Tuesday, March 5, 2013

Hosting An Easter Dinner


Spring is rapidly approaching. In fact, year after year spring sometimes arrives very fast. We also find our self attending Easter meals each year by our family. Wouldn't it be a good idea to host an Easter dinner?  As Men, it is important to try new activities and further develop our skill set. It is not that hard. Actually, all it takes is being organized. We found a wonderful article from simple.net that shows you how to host this holiday meal.

Ten Simple Ways to Instantly Be a Better Host At Easter

Now, granted these are minor details, but that is the beauty of it – they are all completely doable. Your guests will leave knowing that they have been well cared for by an attentive host.

1. Greet guests. Yes, at the door. No, don’t send your six-year-old while you scramble around the kitchen. Your guests need to feel welcomed.

2. Start with a drink. Or at least offer one. Be it iced tea, Perrier, or a glass of wine, this is a great way to help guests feel at ease.

3. Add a seasonal decoration on the table. Keep it simple: spring flowers, seasonal fruit or vegetables, painted eggs, etc. Don’t over do it.

4. Warm plates. Keep oven at 150°F with your dinner plates inside until ready to serve. Hot plates will keep the food warm longer during the meal.

5. Change the butter dish. Please, guests don’t want to see your toast crumbs and streaks of jam. Keep the dish fresh and clean –and the butter soft.

6. Add ice. If drinks are meant to be chilled, see to it that they are.

7. Light candles. If appropriate. A sit-down evening meal, for example.

8. Assign seating. Verbally is fine, just before the meal begins. Or have the kids color place tags, but just don’t leave your guests to awkwardly place themselves. Telling them where to sit helps them to feel like they were planned for and appreciated.

9. Warm bread or buns. Ten minutes in a warm oven does wonders for the dinner rolls and makes them taste fresh. A nice crust doesn’t hurt either.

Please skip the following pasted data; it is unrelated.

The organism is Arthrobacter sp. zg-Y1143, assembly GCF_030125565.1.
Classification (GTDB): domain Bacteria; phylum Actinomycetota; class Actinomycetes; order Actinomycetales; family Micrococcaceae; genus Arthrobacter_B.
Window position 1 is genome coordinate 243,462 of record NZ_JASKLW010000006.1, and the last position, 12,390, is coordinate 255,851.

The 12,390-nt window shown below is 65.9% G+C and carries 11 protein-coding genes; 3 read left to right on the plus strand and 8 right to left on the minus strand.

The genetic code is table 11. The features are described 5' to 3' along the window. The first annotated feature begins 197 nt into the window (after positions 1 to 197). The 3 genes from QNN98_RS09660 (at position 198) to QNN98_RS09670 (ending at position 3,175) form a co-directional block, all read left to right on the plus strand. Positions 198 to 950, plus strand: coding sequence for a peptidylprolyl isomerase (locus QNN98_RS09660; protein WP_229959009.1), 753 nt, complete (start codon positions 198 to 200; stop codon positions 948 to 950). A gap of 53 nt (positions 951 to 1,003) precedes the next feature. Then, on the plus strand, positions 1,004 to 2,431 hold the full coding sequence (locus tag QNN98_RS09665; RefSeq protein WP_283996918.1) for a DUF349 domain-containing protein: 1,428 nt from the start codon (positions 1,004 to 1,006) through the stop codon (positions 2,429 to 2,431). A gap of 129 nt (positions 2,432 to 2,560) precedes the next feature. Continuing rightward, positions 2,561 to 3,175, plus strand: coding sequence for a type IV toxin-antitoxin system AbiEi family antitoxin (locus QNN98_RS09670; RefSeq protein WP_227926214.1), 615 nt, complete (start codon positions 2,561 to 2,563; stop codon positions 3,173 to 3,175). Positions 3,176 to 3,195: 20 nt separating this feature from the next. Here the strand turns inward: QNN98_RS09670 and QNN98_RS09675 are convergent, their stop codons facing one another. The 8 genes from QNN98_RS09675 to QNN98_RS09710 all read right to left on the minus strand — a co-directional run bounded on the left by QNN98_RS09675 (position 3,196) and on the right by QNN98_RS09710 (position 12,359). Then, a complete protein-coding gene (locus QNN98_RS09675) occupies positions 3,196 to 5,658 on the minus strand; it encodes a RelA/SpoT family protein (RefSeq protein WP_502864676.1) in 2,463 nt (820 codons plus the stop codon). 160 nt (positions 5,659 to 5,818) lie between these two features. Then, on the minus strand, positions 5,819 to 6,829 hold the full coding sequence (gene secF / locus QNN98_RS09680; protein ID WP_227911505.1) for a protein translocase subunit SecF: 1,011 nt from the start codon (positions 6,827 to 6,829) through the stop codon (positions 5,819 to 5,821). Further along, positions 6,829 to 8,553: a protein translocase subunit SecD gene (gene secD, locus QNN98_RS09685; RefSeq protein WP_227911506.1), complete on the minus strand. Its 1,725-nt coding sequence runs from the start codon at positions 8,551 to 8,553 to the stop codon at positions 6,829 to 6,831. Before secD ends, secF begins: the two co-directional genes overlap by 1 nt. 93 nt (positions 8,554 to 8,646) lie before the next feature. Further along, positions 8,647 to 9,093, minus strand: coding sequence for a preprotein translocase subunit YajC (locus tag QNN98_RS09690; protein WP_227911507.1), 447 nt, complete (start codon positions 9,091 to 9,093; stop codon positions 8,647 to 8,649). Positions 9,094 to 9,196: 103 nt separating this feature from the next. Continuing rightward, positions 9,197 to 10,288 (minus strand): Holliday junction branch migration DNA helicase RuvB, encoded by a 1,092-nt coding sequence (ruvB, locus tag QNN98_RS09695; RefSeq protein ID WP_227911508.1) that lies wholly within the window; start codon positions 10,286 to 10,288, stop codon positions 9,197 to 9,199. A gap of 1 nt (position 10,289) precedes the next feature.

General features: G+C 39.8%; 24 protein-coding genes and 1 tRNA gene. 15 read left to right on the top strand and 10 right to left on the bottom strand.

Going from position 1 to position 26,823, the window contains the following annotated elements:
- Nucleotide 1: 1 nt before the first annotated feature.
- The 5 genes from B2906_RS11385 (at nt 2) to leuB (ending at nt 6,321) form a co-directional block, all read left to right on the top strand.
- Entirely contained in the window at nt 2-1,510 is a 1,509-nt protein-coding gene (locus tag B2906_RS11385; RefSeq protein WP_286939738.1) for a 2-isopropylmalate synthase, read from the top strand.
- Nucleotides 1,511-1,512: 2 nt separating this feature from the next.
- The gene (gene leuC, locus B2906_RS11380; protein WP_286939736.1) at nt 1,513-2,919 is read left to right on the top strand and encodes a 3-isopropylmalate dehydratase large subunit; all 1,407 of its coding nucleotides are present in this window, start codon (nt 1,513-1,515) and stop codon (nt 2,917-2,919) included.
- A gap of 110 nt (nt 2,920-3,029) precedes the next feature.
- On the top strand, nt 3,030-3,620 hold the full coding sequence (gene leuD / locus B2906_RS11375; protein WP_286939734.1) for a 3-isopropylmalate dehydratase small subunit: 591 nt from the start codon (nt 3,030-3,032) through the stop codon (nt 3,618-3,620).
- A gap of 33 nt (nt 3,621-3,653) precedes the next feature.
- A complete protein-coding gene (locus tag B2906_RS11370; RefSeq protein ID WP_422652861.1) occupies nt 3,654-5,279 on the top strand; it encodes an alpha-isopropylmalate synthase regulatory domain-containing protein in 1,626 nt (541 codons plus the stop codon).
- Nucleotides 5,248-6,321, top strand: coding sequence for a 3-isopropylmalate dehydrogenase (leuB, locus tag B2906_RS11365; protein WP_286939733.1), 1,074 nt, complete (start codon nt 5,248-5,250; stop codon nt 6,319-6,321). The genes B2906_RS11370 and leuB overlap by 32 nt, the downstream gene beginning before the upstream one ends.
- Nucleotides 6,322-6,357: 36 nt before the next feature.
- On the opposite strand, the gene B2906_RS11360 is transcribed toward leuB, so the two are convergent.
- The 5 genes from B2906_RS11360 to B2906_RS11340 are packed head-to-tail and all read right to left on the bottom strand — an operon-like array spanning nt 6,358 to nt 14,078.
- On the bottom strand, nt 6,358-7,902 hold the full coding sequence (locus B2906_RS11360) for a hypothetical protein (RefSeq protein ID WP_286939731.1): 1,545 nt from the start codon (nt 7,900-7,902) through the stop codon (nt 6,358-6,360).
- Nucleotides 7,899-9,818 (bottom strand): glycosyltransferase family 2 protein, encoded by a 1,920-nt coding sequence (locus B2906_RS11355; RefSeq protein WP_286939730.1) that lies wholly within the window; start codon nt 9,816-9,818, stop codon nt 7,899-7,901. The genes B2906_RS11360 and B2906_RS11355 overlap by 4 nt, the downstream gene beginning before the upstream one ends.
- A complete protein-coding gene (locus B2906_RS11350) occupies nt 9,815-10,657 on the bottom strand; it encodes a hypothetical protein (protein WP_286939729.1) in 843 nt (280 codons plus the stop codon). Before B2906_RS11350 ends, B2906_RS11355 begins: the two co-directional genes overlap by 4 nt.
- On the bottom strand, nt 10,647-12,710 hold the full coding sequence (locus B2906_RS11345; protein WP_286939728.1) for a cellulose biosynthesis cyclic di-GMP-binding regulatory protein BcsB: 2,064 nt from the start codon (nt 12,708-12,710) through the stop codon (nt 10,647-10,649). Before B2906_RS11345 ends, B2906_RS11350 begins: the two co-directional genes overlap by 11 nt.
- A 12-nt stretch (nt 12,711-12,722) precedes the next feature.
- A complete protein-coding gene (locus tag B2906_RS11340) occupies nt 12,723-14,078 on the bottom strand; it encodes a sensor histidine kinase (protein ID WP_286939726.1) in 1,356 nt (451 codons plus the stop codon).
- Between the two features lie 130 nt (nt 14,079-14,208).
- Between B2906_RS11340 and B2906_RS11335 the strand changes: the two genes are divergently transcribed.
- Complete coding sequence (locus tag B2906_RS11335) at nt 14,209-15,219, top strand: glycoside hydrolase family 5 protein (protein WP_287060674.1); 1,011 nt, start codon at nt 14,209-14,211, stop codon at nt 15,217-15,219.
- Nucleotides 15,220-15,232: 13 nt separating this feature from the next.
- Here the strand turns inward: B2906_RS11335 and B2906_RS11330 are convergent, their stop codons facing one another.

10. Keep room temperature comfortable. Dinner can be miserable if the floors are cold or the place is sweltering hot from the kitchen’s heat. Be aware of the room’s temperature (not just your own) and ask guests if they are comfortable.

Menu 1: Easter Brunch

Fruit takes center stage in this comforting breakfast menu, while bold flavors like mint, maple and cinnamon awaken the taste buds. The kids will grab a scone and their smoothie and disappear out into the garden, but grown-ups will linger over the last piece of homemade Easter bread and cups of coffee.

Menu 2: Easter Lunch

Can’t decide between brunch and lunch? This menu straddles the two, keeping things light with a fresh salad, roasted fillet of salmon, and a savory tart. My mother’s recipe for rhubarb cake rounds out the seasonal aspect of the menu.
This menu would also work well for a buffet. The salmon can be served cold and is lovey with a tartar sauce.

Menu 3: Easter Dinner

Here a classic roast chicken is paired with a less-traditional side – baked leeks. An asparagus tart adds another seasonal green, while mashed potatoes and strawberry-rhubarb pie round out the comfort food factor.
This should get you prepared to be a wonderful host for an Easter meal. Thank you to simple.net for their useful instructions. If you would like to contact us with any questions or feedback, you can reach us by email.

Thank you for visiting!
Joseph A Jones & The Welllife Team

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